It is the urban visitor who ruins hill stations, says photographer Ian Lockwood

“I can look at a plant, and so can you. Even though both of us see the same thing, as a photographer, I look at it in terms of composition, framing and post production,” says the American photographer and documenter Ian Lockwood, pointing at one in an artificial pond at DakshinaChitra. This view is substantiated by his black-and-white photos at Hills of Murugan, an ongoing exhibition of photographs and annotated maps of Palani Hills, an eastward extension of the Western Ghats.

The pictures reflect the man behind the lens and his political approach to environment. Lockwood is not interested in showing you pretty images of the hills; he focusses on the transformation of the terrain over the last two to three decades. For instance, there are images of shola forests, with pine and eucalyptus trees in the background, to make the viewer reflect on what these exotic tree species have been doing to the indigenous ecosystem of the hills.

It is the urban visitor who ruins hill stations, says photographer Ian Lockwood

The environmental educator based in Colombo has approached the exhibition thematically; if the viewer takes walks around the gallery in the clock-wise direction, she will be able to witness the larger story of the transformation. “I am not giving out any opinion. There is nothing in here that graphically says, ‘Oh, it is so painful’,” says Lockwood. Photographs and satellite imagery constitute the works on display. Through his collaboration with scientists, Lockwood gives us a sense of how these sholas used to be and how they are now. These are a compilation of nearly 30 years of documentation and 48 years of experience in exploring the Palani Hills. His frames have also captured kurinji flowers that bloom once in 12 years. But, there is more to the story of kurinji than meets the eye, says Lockwood, who has been documenting the change in landscape where the flowers flourish. “These areas are affected by invasive weeds. That is a scary situation. The average visitor is excited about the pine plantation, maybe because of its film connect. It also has to do with a certain lack of awareness about the terrain.”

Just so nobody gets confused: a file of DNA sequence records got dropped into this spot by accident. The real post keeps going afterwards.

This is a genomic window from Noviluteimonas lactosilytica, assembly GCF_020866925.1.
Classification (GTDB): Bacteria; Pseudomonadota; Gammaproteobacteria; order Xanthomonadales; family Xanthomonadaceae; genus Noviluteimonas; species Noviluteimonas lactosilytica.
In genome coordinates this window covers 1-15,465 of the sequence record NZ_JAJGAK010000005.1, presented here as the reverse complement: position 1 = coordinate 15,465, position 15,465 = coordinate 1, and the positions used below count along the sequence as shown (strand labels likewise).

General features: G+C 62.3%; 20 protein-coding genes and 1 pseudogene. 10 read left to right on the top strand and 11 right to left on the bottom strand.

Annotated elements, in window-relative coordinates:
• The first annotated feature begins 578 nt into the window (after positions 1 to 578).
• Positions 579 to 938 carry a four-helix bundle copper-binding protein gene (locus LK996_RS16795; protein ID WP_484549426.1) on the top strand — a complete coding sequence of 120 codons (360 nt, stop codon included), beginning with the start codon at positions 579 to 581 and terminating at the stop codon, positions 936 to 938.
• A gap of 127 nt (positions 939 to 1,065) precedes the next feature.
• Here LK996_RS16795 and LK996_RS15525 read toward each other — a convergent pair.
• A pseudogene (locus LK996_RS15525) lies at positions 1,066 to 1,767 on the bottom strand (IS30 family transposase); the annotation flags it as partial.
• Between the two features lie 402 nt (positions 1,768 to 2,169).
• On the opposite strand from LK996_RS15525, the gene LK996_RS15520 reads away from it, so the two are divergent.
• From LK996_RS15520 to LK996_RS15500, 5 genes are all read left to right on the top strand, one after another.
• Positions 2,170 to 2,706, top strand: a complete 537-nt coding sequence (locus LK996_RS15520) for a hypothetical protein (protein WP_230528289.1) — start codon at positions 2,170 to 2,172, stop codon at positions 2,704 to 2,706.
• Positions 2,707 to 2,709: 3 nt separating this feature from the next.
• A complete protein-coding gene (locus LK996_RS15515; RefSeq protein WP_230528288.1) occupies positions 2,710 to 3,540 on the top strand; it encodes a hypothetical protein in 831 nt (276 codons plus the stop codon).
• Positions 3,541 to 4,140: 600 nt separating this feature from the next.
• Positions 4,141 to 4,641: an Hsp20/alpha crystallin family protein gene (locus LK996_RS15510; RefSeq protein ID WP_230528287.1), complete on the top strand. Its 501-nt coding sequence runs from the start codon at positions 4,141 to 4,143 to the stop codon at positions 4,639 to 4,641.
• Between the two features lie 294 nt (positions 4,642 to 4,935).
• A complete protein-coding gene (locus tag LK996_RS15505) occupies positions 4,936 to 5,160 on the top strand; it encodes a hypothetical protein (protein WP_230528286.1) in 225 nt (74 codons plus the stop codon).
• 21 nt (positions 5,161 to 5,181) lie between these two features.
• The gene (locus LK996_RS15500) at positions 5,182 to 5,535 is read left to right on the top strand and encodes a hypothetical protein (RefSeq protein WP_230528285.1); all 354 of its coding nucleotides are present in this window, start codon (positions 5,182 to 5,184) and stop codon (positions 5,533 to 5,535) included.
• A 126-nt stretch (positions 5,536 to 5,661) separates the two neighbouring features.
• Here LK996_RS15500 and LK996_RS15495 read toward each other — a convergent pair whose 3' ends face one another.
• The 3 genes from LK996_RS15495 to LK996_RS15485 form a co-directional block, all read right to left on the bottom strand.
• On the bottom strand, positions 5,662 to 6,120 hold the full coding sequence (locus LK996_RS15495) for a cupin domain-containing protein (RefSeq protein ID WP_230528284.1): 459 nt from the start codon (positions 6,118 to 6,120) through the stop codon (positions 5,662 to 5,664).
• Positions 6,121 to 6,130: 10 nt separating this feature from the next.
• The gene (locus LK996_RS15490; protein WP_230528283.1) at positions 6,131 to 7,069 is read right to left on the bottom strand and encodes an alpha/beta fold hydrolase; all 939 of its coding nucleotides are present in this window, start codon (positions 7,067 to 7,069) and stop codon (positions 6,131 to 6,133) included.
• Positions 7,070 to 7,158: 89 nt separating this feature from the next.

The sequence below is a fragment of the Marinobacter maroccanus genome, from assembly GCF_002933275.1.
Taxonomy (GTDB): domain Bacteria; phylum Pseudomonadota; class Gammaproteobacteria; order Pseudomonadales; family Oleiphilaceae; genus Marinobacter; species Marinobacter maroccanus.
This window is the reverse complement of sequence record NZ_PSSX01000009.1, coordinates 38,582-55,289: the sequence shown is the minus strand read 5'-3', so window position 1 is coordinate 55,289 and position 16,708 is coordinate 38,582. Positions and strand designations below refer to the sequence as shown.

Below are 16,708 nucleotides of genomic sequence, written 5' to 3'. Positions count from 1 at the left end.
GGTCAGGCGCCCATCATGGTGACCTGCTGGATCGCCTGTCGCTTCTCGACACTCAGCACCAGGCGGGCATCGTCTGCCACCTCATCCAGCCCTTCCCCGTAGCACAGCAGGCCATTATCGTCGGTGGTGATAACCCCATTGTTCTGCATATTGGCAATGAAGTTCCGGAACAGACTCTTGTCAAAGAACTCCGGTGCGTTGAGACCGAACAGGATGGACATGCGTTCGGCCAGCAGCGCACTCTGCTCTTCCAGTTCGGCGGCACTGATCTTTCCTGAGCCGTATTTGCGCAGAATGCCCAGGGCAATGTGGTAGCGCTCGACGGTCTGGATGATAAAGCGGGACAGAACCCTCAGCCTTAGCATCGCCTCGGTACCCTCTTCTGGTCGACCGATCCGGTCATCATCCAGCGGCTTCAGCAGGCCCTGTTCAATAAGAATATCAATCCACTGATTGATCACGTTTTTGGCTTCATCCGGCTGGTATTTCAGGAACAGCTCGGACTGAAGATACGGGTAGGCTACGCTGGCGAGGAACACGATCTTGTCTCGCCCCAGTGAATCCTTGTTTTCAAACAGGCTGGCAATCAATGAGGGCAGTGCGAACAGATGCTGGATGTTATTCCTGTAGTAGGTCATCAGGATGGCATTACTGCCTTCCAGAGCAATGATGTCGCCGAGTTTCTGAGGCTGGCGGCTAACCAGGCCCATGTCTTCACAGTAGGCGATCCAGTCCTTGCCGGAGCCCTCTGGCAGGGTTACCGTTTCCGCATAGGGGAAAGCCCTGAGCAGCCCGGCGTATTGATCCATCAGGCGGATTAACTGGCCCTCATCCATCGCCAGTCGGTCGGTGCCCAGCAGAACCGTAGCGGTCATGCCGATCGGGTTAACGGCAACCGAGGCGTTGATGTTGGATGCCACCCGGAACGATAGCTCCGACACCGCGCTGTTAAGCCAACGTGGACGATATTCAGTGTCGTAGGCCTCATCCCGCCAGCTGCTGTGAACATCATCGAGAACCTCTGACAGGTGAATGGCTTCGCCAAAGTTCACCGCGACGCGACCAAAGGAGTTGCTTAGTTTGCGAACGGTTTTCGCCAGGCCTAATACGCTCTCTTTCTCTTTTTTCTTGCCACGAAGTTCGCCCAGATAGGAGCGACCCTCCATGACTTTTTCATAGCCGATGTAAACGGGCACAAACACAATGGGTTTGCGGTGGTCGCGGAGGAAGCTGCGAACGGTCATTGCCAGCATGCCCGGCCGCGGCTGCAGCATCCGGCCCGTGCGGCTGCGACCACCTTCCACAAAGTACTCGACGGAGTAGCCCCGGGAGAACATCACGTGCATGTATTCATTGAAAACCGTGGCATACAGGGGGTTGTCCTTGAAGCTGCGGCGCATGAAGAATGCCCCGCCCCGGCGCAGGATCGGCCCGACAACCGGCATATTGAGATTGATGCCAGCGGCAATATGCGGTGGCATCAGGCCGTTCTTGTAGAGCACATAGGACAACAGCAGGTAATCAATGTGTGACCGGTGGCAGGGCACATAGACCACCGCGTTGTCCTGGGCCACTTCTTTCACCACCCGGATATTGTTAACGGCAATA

Lockwood’s bond with India, especially the Western Ghats, was formed quite early in his life. With parents who worked in South India; he studied in a boarding school in Kodaikanal and later did his university in the US, but came back to the Palani Hills to do volunteering work. As a child, Lockwood, whose grandparents were in Madurai, grew up listening to the stories of the Hills, which his ancestors visited frequently.

It is the urban visitor who ruins hill stations, says photographer Ian Lockwood

“My mother has worked there for a brief while too. I have heard narratives of three generations about the terrain. And, there has been a dramatic change in the landscape by the time I visited it, due to the advent of plantation culture.”

Much to reckon with

The Ghats have been going through some major shifts. For instance, UNESCO has been talking about dangers such as mining; other issues include encroachment of humans into the ecosystem and the challenges thrown by visitors who travel up the hills in vehicles, and trash the place with plastic waste. “The tourists are bringing into the ecosystem the problems of the cities. The people native to these hill stations have a civic responsibility. It is the urban visitor who ruins the place. You need the Government and civil society to work hand-in-hand,” feels Lockwood.

It is the urban visitor who ruins hill stations, says photographer Ian Lockwood

Even though he is deeply critical of the developmental changes to his favourite mountain range, his exhibition ends on an optimistic note, with images of a civilian holding up a kurinji flower and environmental warriors trying to save the mountain zone. One of the final images in the collection of a man surveying the land around him, leaves a poignant thought in the spectator: of what one individual can do to change the face of a mountain.

The exhibition is on at Varija Art Gallery, DakshinaChitra, Muttukadu till July 30. For details, visit

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Printable version | Feb 19, 2021 10:58:06 PM |

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